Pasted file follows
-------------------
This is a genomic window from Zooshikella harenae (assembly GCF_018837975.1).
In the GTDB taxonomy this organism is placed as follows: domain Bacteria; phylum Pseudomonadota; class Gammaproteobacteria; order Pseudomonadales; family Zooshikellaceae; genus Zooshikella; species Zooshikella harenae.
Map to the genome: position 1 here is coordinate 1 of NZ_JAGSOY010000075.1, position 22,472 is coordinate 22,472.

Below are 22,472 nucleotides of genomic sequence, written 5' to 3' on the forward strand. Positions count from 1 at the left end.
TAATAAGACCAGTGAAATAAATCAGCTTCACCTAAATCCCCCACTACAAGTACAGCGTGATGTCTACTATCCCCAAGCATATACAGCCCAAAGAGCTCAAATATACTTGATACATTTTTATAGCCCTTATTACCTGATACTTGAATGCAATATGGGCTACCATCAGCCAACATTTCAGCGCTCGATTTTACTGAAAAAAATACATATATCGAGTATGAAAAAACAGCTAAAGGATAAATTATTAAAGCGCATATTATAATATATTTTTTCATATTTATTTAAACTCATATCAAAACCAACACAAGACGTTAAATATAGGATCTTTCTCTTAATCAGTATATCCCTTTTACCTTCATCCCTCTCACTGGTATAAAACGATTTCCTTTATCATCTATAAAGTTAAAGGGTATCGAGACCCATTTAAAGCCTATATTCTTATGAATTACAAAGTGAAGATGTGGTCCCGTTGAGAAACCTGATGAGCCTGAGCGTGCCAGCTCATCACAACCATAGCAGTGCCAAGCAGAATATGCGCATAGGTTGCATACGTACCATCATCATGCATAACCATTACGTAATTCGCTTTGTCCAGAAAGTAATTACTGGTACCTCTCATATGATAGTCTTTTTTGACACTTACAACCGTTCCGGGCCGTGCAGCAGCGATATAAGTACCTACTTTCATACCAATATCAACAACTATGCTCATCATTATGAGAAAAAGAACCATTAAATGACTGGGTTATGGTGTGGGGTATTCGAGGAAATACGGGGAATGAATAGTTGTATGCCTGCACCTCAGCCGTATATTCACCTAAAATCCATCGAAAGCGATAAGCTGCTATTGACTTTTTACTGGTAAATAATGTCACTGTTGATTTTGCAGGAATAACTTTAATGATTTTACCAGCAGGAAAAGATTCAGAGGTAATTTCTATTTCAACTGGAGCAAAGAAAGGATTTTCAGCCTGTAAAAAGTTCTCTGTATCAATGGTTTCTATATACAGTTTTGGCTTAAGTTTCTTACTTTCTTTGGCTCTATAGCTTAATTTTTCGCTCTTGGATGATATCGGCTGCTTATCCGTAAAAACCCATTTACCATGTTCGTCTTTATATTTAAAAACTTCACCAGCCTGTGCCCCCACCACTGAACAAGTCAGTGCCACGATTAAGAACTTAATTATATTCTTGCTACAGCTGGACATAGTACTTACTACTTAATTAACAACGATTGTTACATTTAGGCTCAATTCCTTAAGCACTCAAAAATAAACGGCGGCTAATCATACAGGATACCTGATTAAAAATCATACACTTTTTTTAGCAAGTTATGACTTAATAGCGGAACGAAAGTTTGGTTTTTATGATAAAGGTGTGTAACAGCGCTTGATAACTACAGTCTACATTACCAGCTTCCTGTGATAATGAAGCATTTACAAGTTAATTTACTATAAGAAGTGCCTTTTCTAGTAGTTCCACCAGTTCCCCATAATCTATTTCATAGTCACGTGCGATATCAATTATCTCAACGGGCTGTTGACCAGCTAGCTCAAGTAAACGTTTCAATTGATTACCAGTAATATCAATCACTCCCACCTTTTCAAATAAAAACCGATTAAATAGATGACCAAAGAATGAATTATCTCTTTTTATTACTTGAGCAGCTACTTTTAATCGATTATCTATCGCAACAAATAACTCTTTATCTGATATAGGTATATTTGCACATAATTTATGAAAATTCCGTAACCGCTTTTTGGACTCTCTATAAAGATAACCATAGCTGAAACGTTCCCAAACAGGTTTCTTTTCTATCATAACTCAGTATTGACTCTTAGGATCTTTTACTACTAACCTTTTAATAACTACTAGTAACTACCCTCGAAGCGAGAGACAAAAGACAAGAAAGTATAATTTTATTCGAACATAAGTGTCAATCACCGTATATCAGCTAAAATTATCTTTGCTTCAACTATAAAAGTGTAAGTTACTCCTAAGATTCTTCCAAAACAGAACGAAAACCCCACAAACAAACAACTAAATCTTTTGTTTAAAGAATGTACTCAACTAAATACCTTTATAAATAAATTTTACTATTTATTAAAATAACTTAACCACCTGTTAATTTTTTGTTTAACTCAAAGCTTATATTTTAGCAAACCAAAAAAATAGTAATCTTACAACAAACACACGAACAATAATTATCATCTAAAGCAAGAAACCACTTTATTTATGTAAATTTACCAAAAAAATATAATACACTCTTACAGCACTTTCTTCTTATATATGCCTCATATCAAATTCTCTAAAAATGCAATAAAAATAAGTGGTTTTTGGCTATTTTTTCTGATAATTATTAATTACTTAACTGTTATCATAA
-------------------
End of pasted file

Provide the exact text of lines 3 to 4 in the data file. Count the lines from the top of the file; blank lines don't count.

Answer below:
Map to the genome: position 1 here is coordinate 1 of NZ_JAGSOY010000075.1, position 22,472 is coordinate 22,472.

Below are 22,472 nucleotides of genomic sequence, written 5' to 3' on the forward strand. Positions count from 1 at the left end.